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The To-Do List Every Couple Needs for Their Out-of-Town Wedding Guests

If you’re like most couples, some number of guests will have to cross state lines to attend your wedding. Maybe you moved away from home for college, or maybe you changed cities to take a job. Whatever your situation, travelling guests will spend a lot of time, money, and effort to attend your wedding. It’s up to you to make their experience as easy and welcoming as possible. Here are a few essential things to do to put your out-of-town wedding guests at ease before, during, and after the big event.

Provide an Itinerary and Short List of Things to Do

Guests travelling from out of state will need to carefully time their trip. All friends and family, regardless of whether they choose to drive or fly, should know the full schedule of events before making travel plans. Creating an itinerary is the best way to help your guests. This can be in print or online, but it should include key times, locations, host contact information, dress codes, and activity information.

Be sure to mention whenever guests will have free time. Provide a few suggestions as to how visiting guests can fill a few hours (or a few days). Small “travel guide” tips for people who have never been to the area can go a long way. Suggest restaurants, museums, and cultural events they may want to check out to fill their time. Recommend some day trips, too, for any guests who may be staying in town for a few extra days of their own vacation, while you and your new spouse are on your honeymoon.

Shelter and Travel

Customarily, paying for airfare and accommodations is not your responsibility, but you should make the process as easy as possible for your out-of-town guests. About six weeks before the wedding, start researching hotels around your ceremony and reception sites. Create a list of possibilities, then start calling locations to inquire about special group rates. Reserve blocks of rooms at a couple of hotels, and keep your guests’ probable budget range in mind. Additionally, if a large group of people is travelling from a specific area—say, your hometown—call airlines to inquire about discounts, group rates, and frequent-flyer deals.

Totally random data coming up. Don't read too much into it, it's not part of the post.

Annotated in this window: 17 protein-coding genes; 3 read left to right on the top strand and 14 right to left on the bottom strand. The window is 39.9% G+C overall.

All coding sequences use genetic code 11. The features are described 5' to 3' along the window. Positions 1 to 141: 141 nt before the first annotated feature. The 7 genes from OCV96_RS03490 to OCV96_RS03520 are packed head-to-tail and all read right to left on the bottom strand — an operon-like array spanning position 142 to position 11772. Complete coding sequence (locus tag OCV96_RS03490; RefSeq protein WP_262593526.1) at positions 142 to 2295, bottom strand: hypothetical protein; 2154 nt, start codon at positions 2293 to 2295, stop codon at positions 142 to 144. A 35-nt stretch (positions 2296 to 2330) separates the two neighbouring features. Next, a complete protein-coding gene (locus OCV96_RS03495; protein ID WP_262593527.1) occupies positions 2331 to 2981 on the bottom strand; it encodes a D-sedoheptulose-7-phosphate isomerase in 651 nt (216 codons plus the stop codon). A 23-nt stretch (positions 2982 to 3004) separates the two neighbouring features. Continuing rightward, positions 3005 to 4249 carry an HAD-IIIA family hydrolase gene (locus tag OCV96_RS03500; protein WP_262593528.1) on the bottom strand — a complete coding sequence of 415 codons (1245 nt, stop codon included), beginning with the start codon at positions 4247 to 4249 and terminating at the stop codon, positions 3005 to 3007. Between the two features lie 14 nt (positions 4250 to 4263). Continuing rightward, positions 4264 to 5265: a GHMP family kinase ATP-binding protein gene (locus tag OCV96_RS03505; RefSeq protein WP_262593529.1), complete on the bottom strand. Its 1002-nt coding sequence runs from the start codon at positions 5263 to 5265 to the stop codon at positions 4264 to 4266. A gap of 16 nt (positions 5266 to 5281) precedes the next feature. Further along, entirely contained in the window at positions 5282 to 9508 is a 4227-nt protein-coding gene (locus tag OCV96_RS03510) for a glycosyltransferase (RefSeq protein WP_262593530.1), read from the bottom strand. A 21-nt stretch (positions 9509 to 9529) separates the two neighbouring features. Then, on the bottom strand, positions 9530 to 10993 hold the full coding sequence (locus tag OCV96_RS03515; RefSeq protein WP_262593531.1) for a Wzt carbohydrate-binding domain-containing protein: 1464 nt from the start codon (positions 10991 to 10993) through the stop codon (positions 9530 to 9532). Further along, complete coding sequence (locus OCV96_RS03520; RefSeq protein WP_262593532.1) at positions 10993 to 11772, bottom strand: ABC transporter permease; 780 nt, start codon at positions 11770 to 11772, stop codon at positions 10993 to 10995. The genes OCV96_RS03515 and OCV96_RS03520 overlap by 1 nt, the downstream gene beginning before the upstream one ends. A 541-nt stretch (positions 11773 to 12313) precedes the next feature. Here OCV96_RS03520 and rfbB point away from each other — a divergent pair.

Have a VIP, like a best friend or sibling, attending the wedding? Or maybe just someone who you really want to come, but who also really can’t afford it? Maybe you have a place they can stay, if only you could get some of the clutter out of the way. This is one of the many ways our full-service storage locations can help with your wedding planning.

Transportation

If you’re planning to have your location in a rural area, be sure to provide information about car rentals for out-of-town guests. However, whenever possible, you should also look to offer alternative, low-cost solutions. For transportation to and from the wedding, ask the hotel about shuttles or hire a limo or bus service. If you want to cut costs, enlist the help of friends and family to act as chauffeurs.

Keep in mind that guests will be returning to the hotel after the reception. Arranging a shuttle, regardless of how many guests have cars, is always a good idea. And make sure people know about this shuttle service ahead of time: You want to eliminate the possibility of guests driving while under the influence.

Hotel Goodie Bags

Upon arrival, travelling guests will be tired, jet-lagged, and ready to take a break. Providing a small gift for out-of-town guests will be a welcome surprise after a long flight. This can be anything from a box of local chocolate to a bottle of champagne—whatever fits in your budget will be appreciated. This is easily executed with the help of a hotel concierge.

In addition to this small gift, provide a welcome pack with relevant information. This should include essential phone numbers, the names of other guests at the hotel, and a list of nearby spots to check out. You may also want to provide a few local brochures, sightseeing maps, and a personal note thanking each guest.

For Those Who Can’t Make the Trip

Unfortunately, some guests will not be able to secure the time and funds necessary to attend your wedding. However, they can still experience the important events—your ceremony and the reception—in real time. Consider streaming your wedding online. Most videographers will be able to arrange this, but you can also request help from attendees. The Facebook Live feature is an easy and free way to capture your big day for everyone to see. To complete the experience, send non-attendees a copy of your wedding program to follow along during the big event.

Looking for more wedding planning tips? Check out our main resource page, and know that if you need hassle-free storage along the way, Closetbox has you covered.